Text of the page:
Then there is Dennis Enning.
Enning works on a scale that’s small, very small – tiny, in fact, but far from insignificant. Enning is a microbiologist and he has dedicated much of his professional life to studying microorganisms, miniscule living things invisible to the unaided human eye.
While they may be small, these organisms have a big impact on our planet. After all, Enning explains, “the very fact that we are able to breathe, is due to microorganisms.” In this case he’s talking about cyanobacteria, water-borne bacteria that eons ago provided our previously inhospitable planet with an oxygen atmosphere.
Enning earned a Ph.D. at the Max Planck Institute for Marine Microbiology in his native Germany. Today, he studies microorganisms for ExxonMobil. This might surprise some. The reality, though, is that a good knowledge of microorganisms is essential because for all the good things microbes do, like fighting diseases and cleaning up the environment, they can also cause an incredible amount of damage.
It makes sense for energy companies like ExxonMobil to have experts like Enning around to study microbial corrosion, which occurs when microorganisms or their metabolic products eat away at the iron used in the industry’s steel pipelines.
If left untreated microbial corrosion can puncture pipelines designed to withstand some of the world’s most challenging conditions. “When most people see corrosion, they actually see rust,” Enning says. “But unlike rusting, which happens when iron comes into contact with water and oxygen, microbial corrosion usually happens in oxygen-free environments.” In fact, these specific microorganisms pre-date humans’ time on the planet – their ability to feed off iron in oxygen-free environments probably evolved long before the Iron Age, when humans first brought iron ore out of the ground and turned it into metallic iron and steel. Since microbial corrosion usually occurs in these types of environments, it is a much more hidden process than rusting of steel exposed to moist air.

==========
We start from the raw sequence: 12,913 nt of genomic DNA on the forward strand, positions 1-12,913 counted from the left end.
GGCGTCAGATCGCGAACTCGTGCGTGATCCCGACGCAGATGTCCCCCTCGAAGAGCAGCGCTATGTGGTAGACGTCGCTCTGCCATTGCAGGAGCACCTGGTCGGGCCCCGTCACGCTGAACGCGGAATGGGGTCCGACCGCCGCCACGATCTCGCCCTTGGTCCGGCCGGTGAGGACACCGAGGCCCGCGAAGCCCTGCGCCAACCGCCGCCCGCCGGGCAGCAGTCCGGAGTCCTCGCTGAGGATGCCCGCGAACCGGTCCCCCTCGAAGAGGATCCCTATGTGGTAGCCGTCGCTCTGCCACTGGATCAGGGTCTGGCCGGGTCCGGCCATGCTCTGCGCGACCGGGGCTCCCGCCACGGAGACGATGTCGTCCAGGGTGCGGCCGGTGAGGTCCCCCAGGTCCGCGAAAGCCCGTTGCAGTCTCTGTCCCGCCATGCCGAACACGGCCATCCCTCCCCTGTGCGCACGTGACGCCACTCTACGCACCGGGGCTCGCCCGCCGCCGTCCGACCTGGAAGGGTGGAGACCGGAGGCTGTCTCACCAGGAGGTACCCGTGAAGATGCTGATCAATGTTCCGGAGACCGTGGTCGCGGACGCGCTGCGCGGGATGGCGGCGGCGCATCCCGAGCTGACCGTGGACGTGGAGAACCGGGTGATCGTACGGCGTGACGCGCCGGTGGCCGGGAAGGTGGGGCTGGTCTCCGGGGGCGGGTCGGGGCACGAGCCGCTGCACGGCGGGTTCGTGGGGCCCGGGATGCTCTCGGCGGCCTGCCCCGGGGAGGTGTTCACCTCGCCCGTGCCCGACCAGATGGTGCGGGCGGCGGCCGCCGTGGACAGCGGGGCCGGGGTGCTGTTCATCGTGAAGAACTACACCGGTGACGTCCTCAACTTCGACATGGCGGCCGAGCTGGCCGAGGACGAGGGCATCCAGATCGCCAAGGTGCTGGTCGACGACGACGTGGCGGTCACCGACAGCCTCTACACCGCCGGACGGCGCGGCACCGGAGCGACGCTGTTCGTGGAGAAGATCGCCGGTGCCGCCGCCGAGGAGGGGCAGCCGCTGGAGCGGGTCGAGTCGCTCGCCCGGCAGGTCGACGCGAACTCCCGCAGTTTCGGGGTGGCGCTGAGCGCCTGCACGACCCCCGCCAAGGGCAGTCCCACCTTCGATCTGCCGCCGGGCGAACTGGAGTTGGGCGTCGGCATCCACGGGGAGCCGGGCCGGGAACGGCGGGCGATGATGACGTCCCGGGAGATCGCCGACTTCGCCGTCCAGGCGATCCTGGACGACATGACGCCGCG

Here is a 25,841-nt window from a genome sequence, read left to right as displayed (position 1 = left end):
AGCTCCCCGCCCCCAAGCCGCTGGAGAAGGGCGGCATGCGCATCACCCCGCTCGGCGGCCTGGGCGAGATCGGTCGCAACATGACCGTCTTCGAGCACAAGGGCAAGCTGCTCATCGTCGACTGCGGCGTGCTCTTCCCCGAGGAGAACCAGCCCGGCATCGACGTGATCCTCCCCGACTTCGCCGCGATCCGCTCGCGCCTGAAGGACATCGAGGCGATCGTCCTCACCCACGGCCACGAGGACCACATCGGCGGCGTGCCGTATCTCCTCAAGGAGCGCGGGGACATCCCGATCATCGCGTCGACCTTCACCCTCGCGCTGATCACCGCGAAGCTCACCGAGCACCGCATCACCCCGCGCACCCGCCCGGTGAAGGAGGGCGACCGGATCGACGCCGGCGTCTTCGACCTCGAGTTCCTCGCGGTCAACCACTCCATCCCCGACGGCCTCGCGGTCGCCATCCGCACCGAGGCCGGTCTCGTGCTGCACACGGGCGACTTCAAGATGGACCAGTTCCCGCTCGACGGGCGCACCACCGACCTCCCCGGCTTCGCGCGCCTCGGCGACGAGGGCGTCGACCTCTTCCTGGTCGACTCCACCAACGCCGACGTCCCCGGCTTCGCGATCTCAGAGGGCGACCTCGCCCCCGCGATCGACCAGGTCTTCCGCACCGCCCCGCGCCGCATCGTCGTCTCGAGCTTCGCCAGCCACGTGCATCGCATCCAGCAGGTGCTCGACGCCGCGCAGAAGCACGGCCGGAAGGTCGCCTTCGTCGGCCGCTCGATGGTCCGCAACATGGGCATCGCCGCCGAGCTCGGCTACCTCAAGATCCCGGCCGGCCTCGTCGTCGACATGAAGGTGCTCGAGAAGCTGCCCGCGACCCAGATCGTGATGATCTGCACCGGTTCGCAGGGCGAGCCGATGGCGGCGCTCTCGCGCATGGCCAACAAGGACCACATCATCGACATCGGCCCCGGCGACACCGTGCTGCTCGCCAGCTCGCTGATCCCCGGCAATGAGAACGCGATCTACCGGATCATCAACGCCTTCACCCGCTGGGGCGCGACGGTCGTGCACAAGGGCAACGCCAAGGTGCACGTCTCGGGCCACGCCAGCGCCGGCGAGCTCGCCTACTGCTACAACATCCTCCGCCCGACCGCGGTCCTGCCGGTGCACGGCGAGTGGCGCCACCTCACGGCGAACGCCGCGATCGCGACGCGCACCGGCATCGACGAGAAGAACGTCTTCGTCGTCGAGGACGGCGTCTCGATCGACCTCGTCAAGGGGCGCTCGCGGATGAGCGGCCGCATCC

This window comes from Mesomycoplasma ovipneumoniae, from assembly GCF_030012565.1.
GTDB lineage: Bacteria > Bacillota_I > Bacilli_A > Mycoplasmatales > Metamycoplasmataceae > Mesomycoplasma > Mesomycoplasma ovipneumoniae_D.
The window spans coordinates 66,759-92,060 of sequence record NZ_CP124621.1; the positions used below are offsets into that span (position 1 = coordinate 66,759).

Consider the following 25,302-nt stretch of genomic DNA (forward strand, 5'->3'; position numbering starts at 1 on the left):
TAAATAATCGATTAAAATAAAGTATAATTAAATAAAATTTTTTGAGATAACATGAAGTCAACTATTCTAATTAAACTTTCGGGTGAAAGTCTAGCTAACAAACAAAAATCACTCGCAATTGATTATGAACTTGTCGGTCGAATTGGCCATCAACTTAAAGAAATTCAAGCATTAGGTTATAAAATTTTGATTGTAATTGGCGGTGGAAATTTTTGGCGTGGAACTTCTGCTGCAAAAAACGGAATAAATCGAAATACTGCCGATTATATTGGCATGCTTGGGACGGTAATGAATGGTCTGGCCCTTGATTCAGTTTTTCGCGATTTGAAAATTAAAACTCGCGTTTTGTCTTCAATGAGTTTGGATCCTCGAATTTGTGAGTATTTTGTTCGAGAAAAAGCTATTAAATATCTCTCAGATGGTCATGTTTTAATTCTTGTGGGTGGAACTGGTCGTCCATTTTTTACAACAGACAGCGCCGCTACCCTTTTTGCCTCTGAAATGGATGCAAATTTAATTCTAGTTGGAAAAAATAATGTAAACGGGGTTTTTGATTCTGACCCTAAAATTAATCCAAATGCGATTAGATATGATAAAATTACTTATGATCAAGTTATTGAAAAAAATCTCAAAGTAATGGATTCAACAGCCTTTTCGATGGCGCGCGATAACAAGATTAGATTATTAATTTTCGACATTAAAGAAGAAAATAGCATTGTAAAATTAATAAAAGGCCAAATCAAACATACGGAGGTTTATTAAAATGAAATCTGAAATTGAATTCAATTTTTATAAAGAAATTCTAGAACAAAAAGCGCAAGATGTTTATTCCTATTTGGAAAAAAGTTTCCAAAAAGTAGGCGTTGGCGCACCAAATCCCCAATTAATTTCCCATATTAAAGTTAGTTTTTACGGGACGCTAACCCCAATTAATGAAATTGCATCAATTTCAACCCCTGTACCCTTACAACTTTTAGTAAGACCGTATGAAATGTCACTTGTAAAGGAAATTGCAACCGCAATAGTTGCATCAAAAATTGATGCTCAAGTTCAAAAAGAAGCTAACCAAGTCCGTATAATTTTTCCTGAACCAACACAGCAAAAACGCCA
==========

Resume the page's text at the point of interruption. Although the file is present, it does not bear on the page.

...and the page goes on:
Working out of the Laboratory for Petroleum Microbiology, part of ExxonMobil’s Friendswood Testing facility in Texas, Enning and his team develop strategies for managing and preventing microbial corrosion. “Improving the ways we mitigate and detect microbial corrosion in our pipelines not only makes financial sense, it also strengthens pipeline safety,” Enning explains.
At the lab, scientists replicate environments that foster microbial corrosion. The process starts by cultivating pipeline-corroding microorganisms in an environment that mimics the temperature and pressure typically found in oil and gas pipelines. This allows Enning and his team to conduct a variety of experiments to develop treatments that combat the microorganisms on their home turf.
Furthermore, their research leads to concrete solutions that mitigate and prevent microbial corrosion of pipelines. For example, by identifying the actual microbial composition of a sample through DNA analysis, the correct chemical inhibitors can be applied in the field to protect pipelines that show signs of microbial corrosion. This is in addition to regularly scheduled pipeline maintenance that ensures corrosion is caught and corrected before it becomes a problem.
The tiny microorganisms Enning has dedicated his scientific life to studying are resilient, nimble, and adjust to the most challenging environments. But through persistent research, the microbiology lab is constantly improving the way ExxonMobil identifies and treats corroding pipelines.
For his part Enning maintains great respect for the microorganisms he studies. “They continue to surprise and fascinate me,” he says. “I still have a childlike pleasure when I look at one of my lab cultures and think about the impact these tiny organisms have on our environment and planet.”